June 6, 2007
Digest: A judge who exercises recusal when an attorney appears before him/her is not required to disclose the reason for such recusal.
Rules: 22 NYCRR 100.3(E)(1)(a)(i); 100.3(F); Opinion 91-51 (Vol. VII); Matter of Appel, (Comm. on Jud Conduct, Slip Op [May 14, 2007]).
A judge asks whether he/she must disclose to an attorney the judge’s reason for exercising recusal when the attorney appears before him/her. The attorney asked the judge to recuse him/herself because the attorney was representing a client well known to the judge. While the judge did exercise recusal when the attorney appeared before him/her, it was for a reason unrelated to the attorney’s professional relationship with that client. The attorney subsequently advised the judge that the matter involving that client was concluded and asked the judge to hear the attorney’s other cases.
As the judge’s decision to recuse when the attorney appeared before the judge was unrelated to the attorney’s professional relationship with the client, the judge advised the attorney by letter that he/she would continue to exercise recusal. On several occasions, the attorney has asked the judge to state his/her reason for the continued recusals, but the judge has declined to reveal it.
In light of the Commission on Judicial Conduct’s (Commission) recent decision in Matter of Appel (NY Comm on Jud Conduct, May 14, 2007), the judge now asks whether he/she must disclose to the attorney the reason for the judge’s continued recusal from cases in which the attorney appears, and/or whether the judge must provide the attorney an opportunity to be heard concerning the judge’s recusal.
In Appel, the Commission admonished the judge for refusing to explain her reasons for prohibiting an attorney from appearing before her in future cases. The Commission found that, based solely on unsubstantiated hearsay information about a purported overheard conversation, the judge had developed a personal bias against the attorney. Nevertheless, the judge finalized two Vehicle and Traffic Law cases in which the attorney represented the defendants. Immediately thereafter, the judge informed the attorney - in open court and in a manner that unnecessarily exposed the attorney to public embarrassment - that for personal reasons the judge did not disclose or explain, the judge would not permit the attorney to appear before her in future cases. The judge simply refused to explain her reasons for declining to hear any cases in which the attorney appeared.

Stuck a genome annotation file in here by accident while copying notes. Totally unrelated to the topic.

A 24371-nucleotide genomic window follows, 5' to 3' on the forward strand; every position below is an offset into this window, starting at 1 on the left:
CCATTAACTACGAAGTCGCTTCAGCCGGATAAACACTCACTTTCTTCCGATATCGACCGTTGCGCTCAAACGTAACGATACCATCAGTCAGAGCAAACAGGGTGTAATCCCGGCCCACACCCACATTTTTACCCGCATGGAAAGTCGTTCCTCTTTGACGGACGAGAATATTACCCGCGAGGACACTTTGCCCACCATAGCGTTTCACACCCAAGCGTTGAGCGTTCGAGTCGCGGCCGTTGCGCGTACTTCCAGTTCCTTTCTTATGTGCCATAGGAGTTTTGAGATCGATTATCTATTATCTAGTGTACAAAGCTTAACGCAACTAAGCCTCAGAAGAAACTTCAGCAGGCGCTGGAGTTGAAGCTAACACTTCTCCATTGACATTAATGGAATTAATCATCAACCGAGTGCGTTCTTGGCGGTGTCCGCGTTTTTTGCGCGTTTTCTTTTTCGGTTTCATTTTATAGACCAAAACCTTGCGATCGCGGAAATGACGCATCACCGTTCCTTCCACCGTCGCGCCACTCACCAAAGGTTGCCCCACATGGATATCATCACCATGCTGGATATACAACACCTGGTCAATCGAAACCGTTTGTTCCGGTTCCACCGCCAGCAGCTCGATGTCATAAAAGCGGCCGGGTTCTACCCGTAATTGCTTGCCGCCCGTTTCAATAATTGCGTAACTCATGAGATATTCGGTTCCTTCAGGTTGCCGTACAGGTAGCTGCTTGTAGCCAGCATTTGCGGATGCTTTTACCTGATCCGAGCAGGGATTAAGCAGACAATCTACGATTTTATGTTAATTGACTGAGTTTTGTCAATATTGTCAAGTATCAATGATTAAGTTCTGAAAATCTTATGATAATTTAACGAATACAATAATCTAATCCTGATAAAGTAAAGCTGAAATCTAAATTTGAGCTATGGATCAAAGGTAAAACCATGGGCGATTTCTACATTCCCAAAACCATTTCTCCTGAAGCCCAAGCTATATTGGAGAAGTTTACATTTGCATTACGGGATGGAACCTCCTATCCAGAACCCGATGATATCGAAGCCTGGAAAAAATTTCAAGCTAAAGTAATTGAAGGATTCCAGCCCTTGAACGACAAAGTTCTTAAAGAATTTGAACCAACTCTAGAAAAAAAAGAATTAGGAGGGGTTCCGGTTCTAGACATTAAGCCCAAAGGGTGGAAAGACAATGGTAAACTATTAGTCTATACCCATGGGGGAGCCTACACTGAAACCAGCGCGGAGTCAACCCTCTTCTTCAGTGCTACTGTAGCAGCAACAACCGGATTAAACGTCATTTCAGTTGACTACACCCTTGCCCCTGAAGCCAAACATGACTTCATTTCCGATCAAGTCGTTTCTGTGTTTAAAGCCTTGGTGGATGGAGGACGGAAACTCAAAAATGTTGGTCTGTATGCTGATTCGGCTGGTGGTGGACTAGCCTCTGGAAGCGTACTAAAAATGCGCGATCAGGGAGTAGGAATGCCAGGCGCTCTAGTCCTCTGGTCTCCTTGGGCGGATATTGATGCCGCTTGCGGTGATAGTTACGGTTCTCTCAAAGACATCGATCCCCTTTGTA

Whether it is proper to sit in a particular case “is a matter confined to the conscience of the particular judge.” Opinion 91-51 (Vol. VII); see also People v Moreno, 70 NY2d 403, 405. Pursuant to the Rules Governing Judicial Conduct, a judge must disqualify him/herself in a proceeding in which the judge’s impartiality might reasonably be questioned. 22 NYCRR 100.3(E)(1)(a)(i). The Rules provide for remittal of disqualification where a judge discloses the basis of disqualification on the record, but such disclosure is not mandatory. 22 NYCRR 100.3(F). And, in those situations where recusal is mandatory and therefore remittal is not permitted, id., disclosure may serve no practical purpose.
The judge in the present inquiry has communicated his/her intent to recuse to the attorney by letter, not in open court. Unlike the judge in Appel, there is no indication that the inquiring judge is using recusal to punish or otherwise hurt or embarrass the attorney. The inquiring judge has not acted - nor is he/she proposing to act in future recusals - in an irresponsible, undignified or demeaning manner towards the attorney as the Commission found was the case in Appel.
The Committee believes that, in most cases, judges explain their reasons for recusal, a practice that serves to promote the public’s confidence in the integrity and impartiality of the judiciary. However, the Committee strongly believes also that a blanket rule requiring judges to disclose their reasons for recusal in all situations is inadvisable, unnecessary, and counterproductive due to the chilling effect such an edict would have in certain situations where recusal is otherwise and clearly warranted. In the Committee’s view, therefore, judges must have the discretion to decide, on a case-by-case basis, whether to disclose their reasons for recusal. This approach is reasonable and makes sense because it both protects judges and others from suffering unnecessary embarrassment or humiliation as the result of a particular disclosure, and it ensures that judges will exercise recusal in all appropriate cases.
Therefore, it is in the inquiring judge’s discretion to decline to disclose his/her reason for recusal from cases involving a particular attorney.